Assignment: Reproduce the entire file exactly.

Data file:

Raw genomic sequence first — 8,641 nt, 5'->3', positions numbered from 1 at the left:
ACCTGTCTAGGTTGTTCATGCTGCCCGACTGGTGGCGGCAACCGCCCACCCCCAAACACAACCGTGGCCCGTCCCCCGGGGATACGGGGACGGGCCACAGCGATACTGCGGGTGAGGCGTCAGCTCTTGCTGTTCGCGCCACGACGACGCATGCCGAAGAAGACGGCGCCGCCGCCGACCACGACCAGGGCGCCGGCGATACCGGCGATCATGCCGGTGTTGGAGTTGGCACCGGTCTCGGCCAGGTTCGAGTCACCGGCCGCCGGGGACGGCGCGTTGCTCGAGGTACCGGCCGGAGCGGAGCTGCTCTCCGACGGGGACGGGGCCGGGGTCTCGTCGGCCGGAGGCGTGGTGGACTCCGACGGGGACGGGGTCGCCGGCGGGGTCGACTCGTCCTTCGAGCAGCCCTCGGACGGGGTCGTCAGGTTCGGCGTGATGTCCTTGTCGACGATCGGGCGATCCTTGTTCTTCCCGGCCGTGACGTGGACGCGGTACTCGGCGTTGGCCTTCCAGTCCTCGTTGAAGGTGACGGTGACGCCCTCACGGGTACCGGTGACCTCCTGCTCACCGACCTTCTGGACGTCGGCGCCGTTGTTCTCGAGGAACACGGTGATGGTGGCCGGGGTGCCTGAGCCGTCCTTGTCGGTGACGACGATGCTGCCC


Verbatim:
Raw genomic sequence first — 8,641 nt, 5'->3', positions numbered from 1 at the left:
ACCTGTCTAGGTTGTTCATGCTGCCCGACTGGTGGCGGCAACCGCCCACCCCCAAACACAACCGTGGCCCGTCCCCCGGGGATACGGGGACGGGCCACAGCGATACTGCGGGTGAGGCGTCAGCTCTTGCTGTTCGCGCCACGACGACGCATGCCGAAGAAGACGGCGCCGCCGCCGACCACGACCAGGGCGCCGGCGATACCGGCGATCATGCCGGTGTTGGAGTTGGCACCGGTCTCGGCCAGGTTCGAGTCACCGGCCGCCGGGGACGGCGCGTTGCTCGAGGTACCGGCCGGAGCGGAGCTGCTCTCCGACGGGGACGGGGCCGGGGTCTCGTCGGCCGGAGGCGTGGTGGACTCCGACGGGGACGGGGTCGCCGGCGGGGTCGACTCGTCCTTCGAGCAGCCCTCGGACGGGGTCGTCAGGTTCGGCGTGATGTCCTTGTCGACGATCGGGCGATCCTTGTTCTTCCCGGCCGTGACGTGGACGCGGTACTCGGCGTTGGCCTTCCAGTCCTCGTTGAAGGTGACGGTGACGCCCTCACGGGTACCGGTGACCTCCTGCTCACCGACCTTCTGGACGTCGGCGCCGTTGTTCTCGAGGAACACGGTGATGGTGGCCGGGGTGCCTGAGCCGTCCTTGTCGGTGACGACGATGCTGCCC